I thought of that man in Barnsley last summer, in the corner-shop, behind me in the queue. He seemed nice: clean lemon polo-shirt with carnation pink stripes, a shining watch, ruddy faced. But after he heard me thanking the newsagent for my change, he started blustering on: how the country was going to the dogs; how we just feel let down. Undercutting British workers. No offence, but we just can’t carry on like this. I nodded politely, struggling to manoeuvre the big wheels of the pushchair around him out of the tiny shop, before I could bump it down the step. The woman might be different.
“Where are you getting off?” I ask her.
“Sheffield,” she replies, with a small smile. “We’ve only been out for the day, to the Hepworth Gallery.”
She looks lonely. It’s only a two-carriage train, but all the passengers from our side have melted into the other carriage - away from our noisy kids.
“Would you move up to Berwick?” she asks next. She seems very interested.
I tell her no, without hesitation. “I need to make my own life now. For my daughter.” The small gold hoops in my ears shiver.
Send them back! Sprayed on the Polska Biblioteka, three weeks before our trip. Out! Out! Out! Oh yes, everyone’s happy enough to eat at Passion Food – with its exposed bricks and timber – all those people rushing to give their Polish food a 5-star rating on Trip Advisor. But it’s different when it comes to sharing a street, a school, a block of flats.
“I want to start a life with my baby now.” My throat constricts, painfully. “Somewhere she can be happy.”
I look at the woman’s straightened hair, her flushed cheeks, her bag spilling organic baby snacks.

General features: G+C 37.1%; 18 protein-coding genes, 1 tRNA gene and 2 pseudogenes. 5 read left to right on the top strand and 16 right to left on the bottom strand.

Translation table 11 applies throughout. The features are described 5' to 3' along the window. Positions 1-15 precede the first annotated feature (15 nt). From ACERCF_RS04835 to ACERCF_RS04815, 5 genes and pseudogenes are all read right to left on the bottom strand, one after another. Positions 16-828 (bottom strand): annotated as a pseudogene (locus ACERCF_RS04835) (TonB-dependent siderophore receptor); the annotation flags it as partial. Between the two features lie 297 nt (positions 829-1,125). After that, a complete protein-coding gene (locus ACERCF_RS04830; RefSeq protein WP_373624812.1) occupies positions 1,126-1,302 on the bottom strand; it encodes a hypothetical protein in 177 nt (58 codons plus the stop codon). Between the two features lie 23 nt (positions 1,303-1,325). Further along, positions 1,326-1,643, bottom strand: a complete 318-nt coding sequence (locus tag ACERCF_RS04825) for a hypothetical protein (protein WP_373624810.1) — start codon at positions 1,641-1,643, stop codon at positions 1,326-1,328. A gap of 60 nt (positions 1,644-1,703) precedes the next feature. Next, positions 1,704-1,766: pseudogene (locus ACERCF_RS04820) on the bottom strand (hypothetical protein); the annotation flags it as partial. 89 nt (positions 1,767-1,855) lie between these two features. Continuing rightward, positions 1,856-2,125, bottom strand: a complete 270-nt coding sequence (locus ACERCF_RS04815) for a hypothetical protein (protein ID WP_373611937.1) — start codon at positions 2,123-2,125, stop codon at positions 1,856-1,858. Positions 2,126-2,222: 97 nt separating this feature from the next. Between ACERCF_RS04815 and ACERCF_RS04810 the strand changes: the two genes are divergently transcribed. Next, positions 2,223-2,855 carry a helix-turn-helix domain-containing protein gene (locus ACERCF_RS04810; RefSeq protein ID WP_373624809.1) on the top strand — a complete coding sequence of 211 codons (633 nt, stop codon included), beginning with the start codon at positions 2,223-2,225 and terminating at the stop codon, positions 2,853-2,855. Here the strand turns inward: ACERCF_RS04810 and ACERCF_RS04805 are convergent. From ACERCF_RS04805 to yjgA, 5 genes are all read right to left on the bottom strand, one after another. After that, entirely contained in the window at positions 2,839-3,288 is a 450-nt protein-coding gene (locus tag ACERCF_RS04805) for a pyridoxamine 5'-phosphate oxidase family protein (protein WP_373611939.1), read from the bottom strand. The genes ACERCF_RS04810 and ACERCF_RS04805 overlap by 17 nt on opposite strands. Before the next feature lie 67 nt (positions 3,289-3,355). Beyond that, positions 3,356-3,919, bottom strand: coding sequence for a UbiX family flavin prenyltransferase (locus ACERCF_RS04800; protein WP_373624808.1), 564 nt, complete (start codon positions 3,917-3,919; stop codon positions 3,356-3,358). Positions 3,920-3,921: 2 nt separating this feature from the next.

She nods, gazing down at the electric teddy, and gently pushes a flashing green button. We don’t talk for a few minutes, concentrating our children, swayed by the train.
“What did you do before you had her?”
The question comes as a surprise.
“I graduated when I was pregnant,” I answer, proudly, “as a teacher of music. I’m no musician really, but I love it. I used to play violin in a band.”
Two months ago, someone posted clear, plastic-coated cards with sharp corners through all the doors on my street. Leave the EU, No more Polish Vermin! Someone had taken the trouble to laminate them. I know that one of my neighbours took his to the police, hoping for fingerprints on the film. I put ours straight in the black bin, and slotted the chain into place on the door.
“I want to find a job teaching music,” I say. “In a school or university. That would be my dream.”
The woman looks at me, thoughtful. I wonder why she’s listening so carefully.
“I’m not sure where we’ll go though – it’s just me and her. Poland’s not home – I haven’t lived there since I was seven. I’m a mother now though – I have to work it out for her.”
The rat had sharp teeth, clamped and bared. Its tail stuck out, straight as a baton. There was a bit of blood in its ear, bright and recent. I pray it will be gone when we get back.
Corrugated roofs and coiled barbed wire flash past the window. Soiled clouds and cropped fields like stubbly scalps. The rain is loud on the glass. Her toddler is cute really, with his yellow curly hair. I don’t like usually like other people’s children, as a rule, although you have to pretend to. The woman is staring at me a bit oddly, unsettled. She wants better; she is thinking about her own paid-up maternity leave; the academic job she hates; her leafy street. She is probably nice. With her freedom of invisibility. The train clatters on, the tannoy occasionally blaring: See it, Say it, Sorted.
“We’re nearly there now baby,” I murmur to Roksana in English, strapping her down into the buggy, wailing. She arches, resists.
The other woman stands up, returns the musical teddy and offers to help me off, as we slow into Barnsley station. When the doors concertina open, I back out and she picks up the foot of the pushchair with one hand, clamping her toddler with the other.
“Thank you,” I smile, going backwards down the steps. “Powodzenia!”
The doors fold shut. We face each other, through the glass, souls mirrored. She is crying now, on the train, red coat hanging open. Her mouth is distorted. As the train pulls out, I pull up my hood, the fake fur trim already soggy on my cheeks, then turn away to wrestle with the impossible rain cover of the pushchair.